- Mike Rodak, ESPN Staff Writer
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Toward the end of his 45-minute gathering with reporters Friday, Buffalo Bills general manager Doug Whaley was asked to forecast how many quarterbacks he expected to be taken early in the first round of next month's draft.
"I hope before us, four of them go," Whaley said, laughing. "I mean, this is one of the years that the QB position is so up in the air about when they will go. I can’t tell you, but I will tell you this: If four of them go, we’ll be ready. If none of them go, we’ll be ready."
It was an off-hand response, but in many ways it is the key to what the Bills will do with the No. 9 pick.
There is a developing consensus about the top eight non-quarterback prospects in this draft. At this point, most mock drafts projects defensive end Jadeveon Clowney, linebacker Khalil Mack, wide receivers Sammy Watkins and Mike Evans, tight end Eric Ebron, and offensive tackles Greg Robinson, Taylor Lewan, and Jake Matthews to come off the board in the first 10-12 picks.
Arguments can be made for Alabama linebacker C.J. Mosley and Pittsburgh defensive lineman Aaron Donald to be included in that group -- among a few others -- but they don't fit the Bills' needs and they most likely aren't under serious consideration at No. 9.
On Friday, Bills player personnel director Jim Monos said there were "five to six" players that the team considers "elite" prospects and it's likely that those players are drawn from that group of eight.
Here's where the quarterbacks come in. If one or more quarterbacks are selected in the first eight picks, the Bills should be free to select whomever is left from that "top tier" group of eight players -- and possibly from their own group of five to six "elite" players. In that case, I think the Bills stick with the No. 9 pick and are happy with whom they select.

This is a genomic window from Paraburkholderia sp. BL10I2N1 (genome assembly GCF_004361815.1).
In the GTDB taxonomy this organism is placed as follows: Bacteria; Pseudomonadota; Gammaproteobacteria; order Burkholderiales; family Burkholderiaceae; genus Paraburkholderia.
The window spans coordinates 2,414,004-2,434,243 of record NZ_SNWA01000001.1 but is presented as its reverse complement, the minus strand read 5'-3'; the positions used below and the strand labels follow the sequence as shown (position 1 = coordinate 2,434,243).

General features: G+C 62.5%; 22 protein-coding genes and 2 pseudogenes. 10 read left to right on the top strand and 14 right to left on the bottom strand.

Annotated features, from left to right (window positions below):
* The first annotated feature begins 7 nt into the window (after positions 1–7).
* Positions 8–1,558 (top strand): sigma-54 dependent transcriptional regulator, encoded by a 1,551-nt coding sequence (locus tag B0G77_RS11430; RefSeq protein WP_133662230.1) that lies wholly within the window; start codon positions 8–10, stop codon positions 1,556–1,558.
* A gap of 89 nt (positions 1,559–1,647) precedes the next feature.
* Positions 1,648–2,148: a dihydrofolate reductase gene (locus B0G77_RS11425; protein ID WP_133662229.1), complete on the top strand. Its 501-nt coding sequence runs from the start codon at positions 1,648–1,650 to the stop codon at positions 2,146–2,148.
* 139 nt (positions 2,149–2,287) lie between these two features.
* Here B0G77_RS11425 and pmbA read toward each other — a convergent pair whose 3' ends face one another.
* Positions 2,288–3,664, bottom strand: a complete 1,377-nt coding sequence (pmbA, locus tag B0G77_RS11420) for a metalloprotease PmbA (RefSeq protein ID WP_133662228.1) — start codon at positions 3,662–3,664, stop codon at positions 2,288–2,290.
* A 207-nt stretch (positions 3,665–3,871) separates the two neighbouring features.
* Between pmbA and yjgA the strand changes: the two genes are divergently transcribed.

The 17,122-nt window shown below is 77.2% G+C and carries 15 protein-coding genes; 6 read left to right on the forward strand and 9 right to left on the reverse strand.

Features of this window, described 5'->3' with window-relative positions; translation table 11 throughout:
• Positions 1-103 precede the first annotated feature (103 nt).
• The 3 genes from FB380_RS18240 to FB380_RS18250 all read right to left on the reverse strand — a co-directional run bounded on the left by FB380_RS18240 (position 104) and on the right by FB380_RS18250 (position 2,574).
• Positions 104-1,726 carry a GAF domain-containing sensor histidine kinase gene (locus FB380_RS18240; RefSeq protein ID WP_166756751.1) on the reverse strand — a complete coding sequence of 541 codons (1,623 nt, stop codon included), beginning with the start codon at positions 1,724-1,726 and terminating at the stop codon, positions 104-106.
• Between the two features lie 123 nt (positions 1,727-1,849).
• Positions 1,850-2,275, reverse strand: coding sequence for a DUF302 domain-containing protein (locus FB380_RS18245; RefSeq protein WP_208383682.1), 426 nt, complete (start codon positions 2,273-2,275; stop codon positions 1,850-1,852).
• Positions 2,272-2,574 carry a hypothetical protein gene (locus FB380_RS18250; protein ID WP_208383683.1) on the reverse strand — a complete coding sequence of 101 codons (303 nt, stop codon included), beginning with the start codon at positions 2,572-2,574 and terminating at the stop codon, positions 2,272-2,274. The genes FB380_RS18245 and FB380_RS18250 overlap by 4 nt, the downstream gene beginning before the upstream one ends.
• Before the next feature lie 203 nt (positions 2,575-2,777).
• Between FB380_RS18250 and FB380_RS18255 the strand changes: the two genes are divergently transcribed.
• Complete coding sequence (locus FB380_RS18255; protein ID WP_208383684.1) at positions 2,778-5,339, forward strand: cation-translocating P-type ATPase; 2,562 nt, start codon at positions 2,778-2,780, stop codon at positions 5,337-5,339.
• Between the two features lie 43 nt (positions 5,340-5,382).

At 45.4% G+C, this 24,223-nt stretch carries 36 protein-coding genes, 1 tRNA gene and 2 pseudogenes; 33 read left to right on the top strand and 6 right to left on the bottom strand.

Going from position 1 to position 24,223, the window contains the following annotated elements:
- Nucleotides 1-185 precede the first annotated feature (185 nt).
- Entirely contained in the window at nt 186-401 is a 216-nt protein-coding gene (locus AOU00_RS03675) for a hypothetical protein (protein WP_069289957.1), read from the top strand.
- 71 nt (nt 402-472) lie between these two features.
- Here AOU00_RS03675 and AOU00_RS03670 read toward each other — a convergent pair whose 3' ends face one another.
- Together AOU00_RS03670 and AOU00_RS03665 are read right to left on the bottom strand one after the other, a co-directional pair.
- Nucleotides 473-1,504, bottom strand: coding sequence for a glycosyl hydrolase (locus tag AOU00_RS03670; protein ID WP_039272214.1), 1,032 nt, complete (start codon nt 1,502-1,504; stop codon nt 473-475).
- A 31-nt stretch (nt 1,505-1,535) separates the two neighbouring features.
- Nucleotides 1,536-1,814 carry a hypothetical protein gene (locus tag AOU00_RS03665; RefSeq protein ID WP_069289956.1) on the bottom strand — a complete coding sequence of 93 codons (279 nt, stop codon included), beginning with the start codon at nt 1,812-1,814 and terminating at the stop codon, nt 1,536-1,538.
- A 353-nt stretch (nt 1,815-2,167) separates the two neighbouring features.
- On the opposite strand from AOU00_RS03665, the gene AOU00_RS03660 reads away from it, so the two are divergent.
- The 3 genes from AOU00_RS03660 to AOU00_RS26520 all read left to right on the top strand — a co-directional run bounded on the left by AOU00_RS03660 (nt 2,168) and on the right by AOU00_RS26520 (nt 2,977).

But if the draft reaches the No. 5, No. 6, or No. 7 pick, and no quarterbacks have been taken, that's where things get dicey for the Bills. They could gamble that the Minnesota Vikings will take a quarterback at No. 8, which would push a top non-quarterback prospect down to the Bills at No. 9. In doing so, they risk another team jumping ahead of the Bills by trading with the Vikings, who could still find a quarterback later in the first round.
Or the Bills could trade up and control their destiny. We examined the costs of trading up earlier this week, and the No. 5, No. 6, or No. 7 pick range could be the sweet spot for the Bills, assuming whichever teams holding those picks are interested. Moving up into that range would likely cost the Bills their second-round pick, and at Friday's pre-draft luncheon, Whaley seemed content with that possibility.
"If we give up a second round or a pick next year [to move up], again it’s a calculated decision," he said. "I would say it all depends on the deal."
Let's say that Clowney, Mack, Robinson, and Watkins come off the board first. That leaves Evans, Lewan, Matthews, and Ebron left from that group of eight. If the Bills moved up to No. 5, No. 6, or No. 7, I think their most likely target would be Evans, who has the height that Whaley seems to covet -- and the Bills currently lack -- at wide receiver.
If the Bills are unable to trade up and none of those eight players are available at No. 9, that's where I think the Bills could consider moving down. At that point, every quarterback could still be on the board, and their most likely deal would be trading with a team that wants to secure Blake Bortles, Teddy Bridgewater, or Johnny Manziel. The Bills could slide down the first round, select a player like LSU receiver Odell Beckham Jr. or Notre Dame tackle Zack Martin, and pick up an extra Day 2 pick in the process.
These are all scenarios that the Bills -- just like any NFL team -- are studying in order to plan their moves.
It's a chess game and at this point, it's impossible to know exactly how the beginning of the first round will unfold. But if you're trying to read the Bills' tea leaves when the draft begins on May 8, look no further than quarterback.